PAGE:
Future-Proofing the Security of Clinical Trials
One of the central themes in any analysis of the progress of humans’ technological prowess is compromise. Economist Thomas Sowell said, “There are no solutions. There are only tradeoffs.”
Take healthcare, for example.
We see an awesome new future where there’s less friction, fewer obstacles, and more changes to disseminate help to more people. But we’re also realists. The more we decentralize medicine, the more risks we have to address. The quality of care through a Zoom appointment is harder to maintain than an in-office visit. The convenience of digitally stored medical records means bigger potential security breaches to shore up.
The gains will grow exponentially, but so will the losses. So how do we mitigate them?
Last week, multinational clinical trial software company eResearchTechnology reported a ransomware attack. The attack locked employees out of their database, vastly slowing the pace of their current trials.
Which happen to be for COVID-19 vaccines. The company said clinical trial patients were never at risk, but the attack did force trial researchers to track patients by hand, on paper. And that’s significantly slower. ERT has clients like IQVIA, the contract research organization helping manage AstraZeneca’s COVID vaccine trial, and Bristol Myers Squibb, who’s leading a consortium of companies to develop a quick test for coronavirus. A lot is at stake.
They’re not alone. Over the last 18 months, there has been a vast increase in numbers of ransomware attacks, and 700 healthcare providers in the U.S. had cyberattacks in 2019.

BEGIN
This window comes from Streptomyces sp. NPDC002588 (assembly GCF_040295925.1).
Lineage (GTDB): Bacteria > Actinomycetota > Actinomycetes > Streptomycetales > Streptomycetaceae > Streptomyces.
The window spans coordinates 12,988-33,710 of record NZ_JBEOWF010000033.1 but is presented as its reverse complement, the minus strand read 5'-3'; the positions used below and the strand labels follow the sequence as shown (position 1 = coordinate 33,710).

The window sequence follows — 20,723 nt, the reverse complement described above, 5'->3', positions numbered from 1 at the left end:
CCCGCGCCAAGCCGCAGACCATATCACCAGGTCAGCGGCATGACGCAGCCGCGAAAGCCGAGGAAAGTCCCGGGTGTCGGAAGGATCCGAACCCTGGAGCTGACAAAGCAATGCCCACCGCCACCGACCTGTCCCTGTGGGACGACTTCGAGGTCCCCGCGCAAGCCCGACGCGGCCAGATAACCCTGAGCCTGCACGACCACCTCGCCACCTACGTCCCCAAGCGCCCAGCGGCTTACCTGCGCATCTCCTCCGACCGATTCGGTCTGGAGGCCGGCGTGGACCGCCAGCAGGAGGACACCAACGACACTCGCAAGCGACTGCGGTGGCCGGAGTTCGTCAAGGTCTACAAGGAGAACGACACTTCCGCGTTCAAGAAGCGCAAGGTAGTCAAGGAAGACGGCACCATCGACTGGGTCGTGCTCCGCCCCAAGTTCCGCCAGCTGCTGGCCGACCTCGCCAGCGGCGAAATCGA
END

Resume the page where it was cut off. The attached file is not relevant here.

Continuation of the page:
The truth is, most people (even some trained security people) can be tricked by skillfully written ransomware. And when you’re trying to secure thousands of devices, it’s very hard to ensure that no one clicks the wrong link.
“The ability for companies to quickly withstand this kind of attack is completely dependent on how good your IT is to begin with,” said former FDA chief information officer Eric Perakslis.
The challenges for IT staff are one reason a lot of firms are going with scalable, serverless solutions like S3 and Lambda. If you just take a cloud server from a provider, you also need to do some work to secure it. However, if you’re using something like Lambda, Amazon is the one managing security.
The move to cloud computing can help a lot of these big server operations, because the scale makes it cheaper for Amazon to run these servers than any company could run them locally.
And, scale can be a great advantage in security.
This is a topic we care very much about, because we work with some of the biggest health sciences companies in the world. Our work is laser-focused on keeping clinical trials secure. And so, we see such amazing benefits in decentralized trials, both to patients and researchers, and we are genuinely excited. But big headline hacks like this threaten researchers’ sense of safety.
What if everyone decides to give up and go back to paper?
Think about it. Why do fax machines still exist? Because some legal departments will want something proven, on paper, with zero risk of being rejected.
So, ensuring security in a world of ones and zeroes is about more than the security of the files; it’s about the sense of safety people have in a world where technology shifts the way we work every day.
Back in 2013, Ben Thompson did a great piece on how digital advances vastly reduce friction, but how that friction also slows down bad things.
Change is guaranteed, but the type of change is not; never is that more true than today. See, friction makes everything harder, both the good we can do, but also the unimaginably terrible. In our zeal to reduce friction and our eagerness to celebrate the good, we ought not lose sight of the potential bad.
These changes, so fraught with benefit and danger, are a part of our world, and with the pandemic accelerating long-term trends, especially in medicine, we have to think about them.
We can’t just use fax machines forever.